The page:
Texas Sen. Ted Cruz wasted no times setting his sights in 2019 firmly on Senate Minority Leader Chuck Schumer — and it will force Schumer to expose himself to the American people.
Heading into his reelection campaign, it’s the last kind of political move Schumer wants to make.
But Cruz has forced his hand.
Cruz and his political allies introduced to both the Senate and the House of Representatives on Thursday a constitutional amendment that would impose term limits on Congress.
Co-sponsored by Sens. Marco Rubio of Florida, Mike Lee of Utah, and David Perdue of George — all Republicans — the amendment would restrict senators to two six-year terms and House members to three two-year terms.
Schumer has currently served as both a Representative and Senator for a combined total of over 38 years.
That means either Schumer votes against the amendment, which would prove that Schumer is just another establishment politician willing to do anything to hold onto power (heading into an election)…
Or Schumer votes for the amendment, throwing critical bipartisan support behind an amendment that pushes him out of a job.
“For too long, members of Congress have abused their power and ignored the will of the American people,” Cruz, who was just sworn into his second term on Thursday, said.
“Term limits on members of Congress offer a solution to the brokenness we see in Washington, D.C. It is long past time for Congress to hold itself accountable,” Cruz continued. “I urge my colleagues to submit this constitutional amendment to the states for speedy ratification.”
President Donald Trump has also expressed support for term-limits on Congressmen, and it’s an idea that has increasing support on both sides of the political aisle (except for Schumer, that is).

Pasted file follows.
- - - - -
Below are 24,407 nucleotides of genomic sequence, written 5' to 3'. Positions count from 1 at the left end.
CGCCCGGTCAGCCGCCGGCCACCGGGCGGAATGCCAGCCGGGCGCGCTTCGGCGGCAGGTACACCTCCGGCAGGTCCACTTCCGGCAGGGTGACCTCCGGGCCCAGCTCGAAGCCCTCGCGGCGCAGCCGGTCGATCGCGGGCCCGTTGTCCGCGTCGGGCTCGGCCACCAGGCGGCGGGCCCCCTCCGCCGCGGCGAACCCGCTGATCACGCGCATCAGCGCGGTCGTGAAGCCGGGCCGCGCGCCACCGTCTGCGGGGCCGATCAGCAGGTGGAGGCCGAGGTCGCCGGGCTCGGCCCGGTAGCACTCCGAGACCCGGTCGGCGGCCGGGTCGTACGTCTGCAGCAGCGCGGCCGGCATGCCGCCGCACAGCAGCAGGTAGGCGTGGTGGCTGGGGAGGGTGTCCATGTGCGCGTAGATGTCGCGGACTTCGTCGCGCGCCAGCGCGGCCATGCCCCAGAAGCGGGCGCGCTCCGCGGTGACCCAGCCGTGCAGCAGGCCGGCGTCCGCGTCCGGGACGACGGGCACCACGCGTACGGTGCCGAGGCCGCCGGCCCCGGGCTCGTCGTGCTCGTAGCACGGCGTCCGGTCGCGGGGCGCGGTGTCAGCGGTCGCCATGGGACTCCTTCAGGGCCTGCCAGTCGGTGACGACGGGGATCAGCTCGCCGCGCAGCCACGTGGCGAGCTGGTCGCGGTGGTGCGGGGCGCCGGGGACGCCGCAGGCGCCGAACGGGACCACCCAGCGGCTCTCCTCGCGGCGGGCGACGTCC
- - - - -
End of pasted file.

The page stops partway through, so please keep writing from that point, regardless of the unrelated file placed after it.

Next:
Last April, Trump wrote —
I recently had a terrific meeting with a bipartisan group of freshman lawmakers who feel very strongly in favor of Congressional term limits. I gave them my full support and endorsement for their efforts. #DrainTheSwamp
— Donald J. Trump (@realDonaldTrump) April 30, 2018
With growing bipartisan support and a promise of support by the executive branch, it’s possible this term-limit amendment finally gains the traction it needs in Congress.
But it won’t be easy. For the amendment to be passed, it would need to be approved by two-thirds of both the House and the Senate. It would then need to be ratified by at least 38 states.
The last constitutional amendment, the 27th — which prevents Congress’ salary raises from going into effect before the next session is sworn in — was ratified in 1992.
Watch for career politicians like Chuck Schumer go out of their way to quietly kill the amendment — and the mainstream media to remain silent.
Hopefully, heading into the 2020 this will finally expose to voters what Schumer and his ilk really are…
Self-centered establishment swamp creatures.
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— The Horn editorial team